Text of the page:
Thursday, November 11, 2010

Thanksgiving thoughts and a few tips/recipes

Thanksgiving is rapidly approaching.

Two weeks and counting.

Anyone else feeling a bit nervous? I might be. Mostly because I haven't thought it through in my head, and formulated my plan.

The holidays make me sentimental. Sorry. You might have to put up with a bit of my reminiscing.

Holidays are not a big deal in our home, mostly b/c I'm the only one who gets excited about them. My husband could probably care less about Thanksgiving (except for the excess amount of dishes I seem to dirty), and my cat will just run and hide if people come over or I try and put a Santa hat on her. I'm sure once we have kids, this will change.

But I grew up in a holiday home. We all got really into the holidays. My mom is obsessed with Halloween. And Christmas! We had our Christmas tree up by Thanksgiving weekend, and it often stayed there until Valentine's Day.

Growing up, we didn't have any family in town, so we found our own to spend the holidays with. My "adopted" grandparents, Jane and Jonathan, always had a glorious feast ready when we came over for holiday well as the latest season of Star Trek on a VHS. I remember falling asleep at my dad's feet as the post-turkey coma overtook me, incorporating Captain Jean-Luc Picard's monologues into my dreams.

My grandma Jane really knew how to throw a party! There were usually 15-30 people at our holiday dinners, and she made sure there was enough food that everyone got leftovers :) Johnny would carve the meat, and my sister and I usually got saddled with the responsibility of setting the table, or keeping the cats away from the turkey. The only thing we didn't like about Thanksgiving dinner was the "weed" salad, which my mom made us eat. There were things like spinach, red lettuce, kale and DANDELIONS in it. So funny that I totally eat all those things now!

New to the allergy-free holiday zone? Check out this article, which features Karina from The Gluten Free Goddess. It has some great tips on how to host for people with food avoidances, as well as how to approach a host for a party you're going to.

Once you get a plan in place, braving the holidays isn't too daunting. Being prepared is the key. Always having more than enough food, so you don't go hungry while everyone around you is gorging. And overcoming your fears (like learning to make gravy! It's so easy! And I used to be terrified of it!!!).

Around here, I've got a pretty good routine down. We're usually invited to my husband's family shindig, hosted by an aunt or grandma. They all understand my dietary needs, however, since I have such a long list of things to avoid, I have learned it's easier for everyone involved if I just bring my own basics.

So, usually the day before Thanksgiving (or the frantic morning of), I'll make myself a turkey, some sides like stuffing, potatoes, rolls, and lots of gravy. I pack up a plate for myself, and will usually bring some fantastic-looking dessert to share with everyone.

When we get there, I'm given the lowdown on what's safe for me to eat, and will join everyone in munching on veggies, cranberry sauce, deviled eggs, and such until dinner is ready. Then when everyone is gathering around the table, I just throw my plate in the microwave, and dig in! I've learned what I need to have at a family dinner to not feel left out, so I make sure and have extra meat and gravy, rolls, and something chocolatey :)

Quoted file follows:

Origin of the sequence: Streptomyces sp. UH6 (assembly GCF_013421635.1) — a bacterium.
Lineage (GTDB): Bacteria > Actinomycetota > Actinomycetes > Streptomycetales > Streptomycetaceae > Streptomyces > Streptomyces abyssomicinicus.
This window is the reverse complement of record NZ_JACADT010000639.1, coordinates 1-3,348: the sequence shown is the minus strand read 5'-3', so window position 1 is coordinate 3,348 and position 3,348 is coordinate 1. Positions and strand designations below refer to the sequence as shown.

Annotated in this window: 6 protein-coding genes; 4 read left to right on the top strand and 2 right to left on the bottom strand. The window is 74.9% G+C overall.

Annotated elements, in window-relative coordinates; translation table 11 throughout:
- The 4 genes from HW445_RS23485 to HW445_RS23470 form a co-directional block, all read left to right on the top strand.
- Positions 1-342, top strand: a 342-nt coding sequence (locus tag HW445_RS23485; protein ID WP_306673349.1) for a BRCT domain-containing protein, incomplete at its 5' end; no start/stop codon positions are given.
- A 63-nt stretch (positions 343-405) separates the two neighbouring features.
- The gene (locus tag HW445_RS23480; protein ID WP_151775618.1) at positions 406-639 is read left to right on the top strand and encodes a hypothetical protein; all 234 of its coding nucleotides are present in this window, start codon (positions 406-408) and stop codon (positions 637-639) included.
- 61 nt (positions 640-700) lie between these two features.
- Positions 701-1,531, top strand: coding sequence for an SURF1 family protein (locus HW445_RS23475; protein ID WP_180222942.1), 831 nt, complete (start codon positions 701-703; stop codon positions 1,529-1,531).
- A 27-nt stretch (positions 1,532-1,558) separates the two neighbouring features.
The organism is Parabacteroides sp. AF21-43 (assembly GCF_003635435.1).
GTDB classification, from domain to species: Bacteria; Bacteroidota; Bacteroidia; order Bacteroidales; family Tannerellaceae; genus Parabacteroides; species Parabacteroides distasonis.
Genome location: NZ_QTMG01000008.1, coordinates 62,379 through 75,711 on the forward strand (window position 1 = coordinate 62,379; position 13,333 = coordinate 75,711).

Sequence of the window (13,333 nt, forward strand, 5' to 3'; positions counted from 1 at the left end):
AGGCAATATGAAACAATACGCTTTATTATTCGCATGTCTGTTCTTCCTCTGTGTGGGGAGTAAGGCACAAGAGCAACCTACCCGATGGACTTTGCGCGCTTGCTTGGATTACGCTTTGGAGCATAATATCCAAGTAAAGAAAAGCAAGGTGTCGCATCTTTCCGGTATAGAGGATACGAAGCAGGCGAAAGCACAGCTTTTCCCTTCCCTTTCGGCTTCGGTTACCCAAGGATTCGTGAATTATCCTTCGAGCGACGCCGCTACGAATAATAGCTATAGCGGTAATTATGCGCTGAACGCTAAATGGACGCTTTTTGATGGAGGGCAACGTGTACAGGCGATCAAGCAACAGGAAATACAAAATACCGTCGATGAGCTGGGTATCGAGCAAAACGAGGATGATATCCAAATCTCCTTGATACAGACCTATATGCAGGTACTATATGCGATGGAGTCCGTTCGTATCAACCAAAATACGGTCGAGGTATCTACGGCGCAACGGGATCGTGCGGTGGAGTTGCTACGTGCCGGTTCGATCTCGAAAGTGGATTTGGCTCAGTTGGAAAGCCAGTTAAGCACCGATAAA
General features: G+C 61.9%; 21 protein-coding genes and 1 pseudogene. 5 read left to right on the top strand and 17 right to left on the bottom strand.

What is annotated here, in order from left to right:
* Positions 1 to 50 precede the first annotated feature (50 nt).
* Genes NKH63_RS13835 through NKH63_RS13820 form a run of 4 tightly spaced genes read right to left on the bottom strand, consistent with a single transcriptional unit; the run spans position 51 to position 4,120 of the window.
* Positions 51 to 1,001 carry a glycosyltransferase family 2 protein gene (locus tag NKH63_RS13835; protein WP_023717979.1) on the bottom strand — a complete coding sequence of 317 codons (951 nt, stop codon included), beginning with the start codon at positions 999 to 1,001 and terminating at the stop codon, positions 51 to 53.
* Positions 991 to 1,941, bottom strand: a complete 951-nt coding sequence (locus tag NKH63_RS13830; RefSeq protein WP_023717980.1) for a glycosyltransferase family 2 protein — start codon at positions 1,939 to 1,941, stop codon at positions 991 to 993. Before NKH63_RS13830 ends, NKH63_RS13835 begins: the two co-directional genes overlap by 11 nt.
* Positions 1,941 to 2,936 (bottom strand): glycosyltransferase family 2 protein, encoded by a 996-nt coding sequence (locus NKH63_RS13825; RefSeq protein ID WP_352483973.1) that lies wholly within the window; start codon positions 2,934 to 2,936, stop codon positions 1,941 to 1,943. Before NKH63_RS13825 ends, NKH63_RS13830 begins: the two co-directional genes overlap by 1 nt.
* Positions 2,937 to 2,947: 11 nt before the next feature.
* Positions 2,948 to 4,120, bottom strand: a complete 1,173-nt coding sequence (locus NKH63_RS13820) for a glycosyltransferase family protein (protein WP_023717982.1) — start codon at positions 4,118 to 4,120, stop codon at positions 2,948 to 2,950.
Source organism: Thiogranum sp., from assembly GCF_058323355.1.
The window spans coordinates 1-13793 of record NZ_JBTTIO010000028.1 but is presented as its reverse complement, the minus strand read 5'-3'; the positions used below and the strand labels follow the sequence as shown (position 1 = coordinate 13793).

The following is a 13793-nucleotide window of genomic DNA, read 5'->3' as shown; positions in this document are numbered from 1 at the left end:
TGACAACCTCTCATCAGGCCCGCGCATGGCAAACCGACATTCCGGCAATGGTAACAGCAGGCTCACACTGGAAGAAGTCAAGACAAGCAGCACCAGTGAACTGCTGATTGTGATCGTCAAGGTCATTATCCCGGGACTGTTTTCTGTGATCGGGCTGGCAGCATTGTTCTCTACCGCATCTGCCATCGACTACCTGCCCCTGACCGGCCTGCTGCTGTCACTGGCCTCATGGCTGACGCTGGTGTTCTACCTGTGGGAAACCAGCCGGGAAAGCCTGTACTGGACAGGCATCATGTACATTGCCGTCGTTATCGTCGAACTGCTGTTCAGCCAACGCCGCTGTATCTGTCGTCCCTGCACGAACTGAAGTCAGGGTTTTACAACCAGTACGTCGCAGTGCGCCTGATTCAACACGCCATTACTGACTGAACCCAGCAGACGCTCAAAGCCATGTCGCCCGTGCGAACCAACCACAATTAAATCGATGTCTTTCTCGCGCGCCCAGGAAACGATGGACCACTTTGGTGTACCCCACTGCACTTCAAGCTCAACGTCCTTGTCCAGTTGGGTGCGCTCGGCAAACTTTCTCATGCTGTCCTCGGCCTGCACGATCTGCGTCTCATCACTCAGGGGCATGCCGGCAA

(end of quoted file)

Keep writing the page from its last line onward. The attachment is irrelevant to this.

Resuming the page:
Check it out!! I've found a great potato-free alternative to the omnipresent spuds that accompany most holiday dinners. Mashed parsnips! I was a skeptic, I'll admit. I've tried undercooked parsnips, and the flavor is strong! But, if you actually cook them through, and add the right amount of butter, a little salt, and the perfect plate of meat, this side dish is a miracle to behold!

I don't really have a recipe, so I'll just wing it...

Potato-Free Mashed Parsnips

Boil some water in a pot. Once it's bubbling, add some peeled, chopped parsnips (I don't know how many make a serving, probably one good-sized parsnip per person). Cook until parsnips are very soft. Make sure you don't undercook, or you'll have a helluva time trying to "mash" them!
Once they're cooked, drain the water from the parsnips. Add some butter (or butter sub like earth balance), a splash or two of milk (or almond milk or other sub), and some salt. Using a hand mixer, beat the parsnips in a large bowl, until they resemble, well, mashed potatoes :) Top with a little cheese, additional buttery goodness, or gravy.

Apparently mashed veggies are all the rage. If you're not sensitive to crucifers, and can't find/don't want to try parsnips, you could also check out Elana's mashed cauliflower.

Here are a few of my recipes that have worked well for holiday feasting, or general winter enjoyment:

Bread cubes for stuffing

Pumpkin Soup

Turkey and Wild Rice Soup

Thanksgiving Meal Plan 2008, including links to a lemon cream coffeecake and rolls

And I have apparently not posted my stuffing recipe, but that's okay. It's really easy. I found this recipe, which is almost identical to the one I use. Just use the bread cube recipe above, and you're set!

One last thing: Check out the thanksgiving favorites post here by over at Gluten Free Easily, as well as giveaways of two awesome books!!


Chef Basket said...

Thanks for your post about thanksgiving. I enjoyed hearing about your personal stories regarding the holiday.

Stephanie said...

Thanks for visiting Chef :) Glad you enjoyed the post!